Programmer Productivity – Part 1

Update 2014-05-06: Added I/O Redirection

As software developer you need to be as productive as possible. Even if you use an IDE you might spent a lot of time in the command line, also called terminal/bash/shell.

So one idea is to improve your command line abilities.

Those commands are your friends. Instead of moving forward and backward from UI to the shell all time you might accomplish simple tasks in the shell. Why? Less distraction. More productivity. I assume that you know how to navigate with cd. Other simple commands are (most of them are Unix based):

man [command]
man mv
man cp
Should you ever forget what a command does, call the manual pages with the man command. Not that easy to read, but you will get used to. Quit by pressing [q] on your keyboard.

Move – mv
mv file1.txt ./folder/file1.txt
mv file1.txt file2.txt
Use this to move your file from one place to another. Or to rename a file.

Copy – cp
cp file1.txt file2.txt
cp file1.txt ./folder/file1.txt
cp -r folder1 folder2
Us this command to copy one file to another location.  Use the -r flag to copy a whole folder hierarchy.

Delete – rm
rm file1.txt
rm -r folder
rm -rf folder
Use this command to remove files. Use rm -r to delete recursively in folders. -f means force, so the command does not ask you if files should really be deleted. Combine ’em and be careful***, cause there is no undelete!***

Find – find
find . -name “*.txt”
Use find to locate files you are searching for. In the example above we search in the current directory (.) with the parameter -name and set the name to “*.txt”. * is used as wildcard. This will show all *.txt files in the current folder and subfolders.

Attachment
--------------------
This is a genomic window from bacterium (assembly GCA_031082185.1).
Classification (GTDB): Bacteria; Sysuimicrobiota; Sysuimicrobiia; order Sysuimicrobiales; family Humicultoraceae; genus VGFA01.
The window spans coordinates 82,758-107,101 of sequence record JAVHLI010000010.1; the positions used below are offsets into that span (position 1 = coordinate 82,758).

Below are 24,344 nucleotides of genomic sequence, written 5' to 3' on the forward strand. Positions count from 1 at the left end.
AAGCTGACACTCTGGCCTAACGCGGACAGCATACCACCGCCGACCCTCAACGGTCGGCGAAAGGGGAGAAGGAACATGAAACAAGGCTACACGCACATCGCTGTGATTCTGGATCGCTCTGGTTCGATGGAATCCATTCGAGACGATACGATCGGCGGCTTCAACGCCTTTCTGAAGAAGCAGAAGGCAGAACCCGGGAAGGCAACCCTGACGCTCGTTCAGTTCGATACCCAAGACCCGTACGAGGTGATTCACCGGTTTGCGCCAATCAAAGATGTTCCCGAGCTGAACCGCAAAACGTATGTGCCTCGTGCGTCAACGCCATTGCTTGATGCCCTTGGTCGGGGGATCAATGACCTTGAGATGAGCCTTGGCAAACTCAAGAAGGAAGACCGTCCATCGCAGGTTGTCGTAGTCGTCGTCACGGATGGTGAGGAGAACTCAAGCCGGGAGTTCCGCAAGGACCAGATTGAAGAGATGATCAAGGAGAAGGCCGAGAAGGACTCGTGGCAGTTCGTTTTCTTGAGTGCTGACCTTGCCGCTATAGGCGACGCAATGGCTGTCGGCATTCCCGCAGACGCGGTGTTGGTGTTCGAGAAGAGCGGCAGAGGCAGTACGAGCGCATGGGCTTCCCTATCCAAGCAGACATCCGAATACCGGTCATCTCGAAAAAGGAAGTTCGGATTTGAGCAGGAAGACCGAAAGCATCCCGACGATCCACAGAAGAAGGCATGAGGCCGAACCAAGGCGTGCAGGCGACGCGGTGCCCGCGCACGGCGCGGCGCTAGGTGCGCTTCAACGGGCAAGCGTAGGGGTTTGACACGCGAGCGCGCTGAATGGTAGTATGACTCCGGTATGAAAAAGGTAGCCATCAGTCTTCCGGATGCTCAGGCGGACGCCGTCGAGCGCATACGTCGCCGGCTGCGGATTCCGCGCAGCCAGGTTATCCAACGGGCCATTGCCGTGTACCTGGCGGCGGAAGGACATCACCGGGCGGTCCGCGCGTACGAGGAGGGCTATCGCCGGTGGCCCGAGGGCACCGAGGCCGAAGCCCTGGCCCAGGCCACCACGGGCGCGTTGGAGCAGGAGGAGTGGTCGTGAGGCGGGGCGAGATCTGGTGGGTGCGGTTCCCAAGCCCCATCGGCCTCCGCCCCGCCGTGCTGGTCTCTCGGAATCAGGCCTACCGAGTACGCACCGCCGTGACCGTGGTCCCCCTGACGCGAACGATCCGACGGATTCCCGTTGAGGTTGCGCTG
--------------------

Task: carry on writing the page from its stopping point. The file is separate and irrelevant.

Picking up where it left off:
Show output – cat
cat file.txt
Cat can be used to output the contents of files. Makes sense for e.g. small text or configuration files.

Show output -less
less file.txt
Less is also showing the contents of a file. But it is not printing them to the console like cat. This is useful for longer files, since the terminal has a limited number of rows.  Press [q] to quit the program.

Create files – touch
touch file.txt
Simply create a new file without content. For example useful for .gitkeep files, which will prevent empty folders from getting deleted.

Open files – open
open file.txt
open file.html
With this command you can open files with the default program. Use to open images or html-files in the browser.

Pipes with grep
ls -l | grep txt
cat file.txt | grep John
Pipes are a unix thing. They connect two data streams. E.g. it could connect the output of a list command with the grep command that filters output as seen in the first example. Or take the output of the cat command and filter all lines with John in the line content.

grep -nr some_function ./src
Grep can be used for many things. I found it useful to search for strings all files recursively. The example command searches for some_function in ./src recursively (-r) and displays the line number (-n).

I/O Redirection
echo “node_modules/” >> .gitignore
With >> you can redirect the standard output to a file instead of the bash. That means you can echo strings which are then appended to the file you name after the >>. Can be used to append single lines to text or configuration files. Careful: The single > does nearly the same, but instead of appending a line it overrides the file contents. That is only the tip of the iceberg, read more about it here.

If you get used to those commands you can drastically improve your productivity. Try it!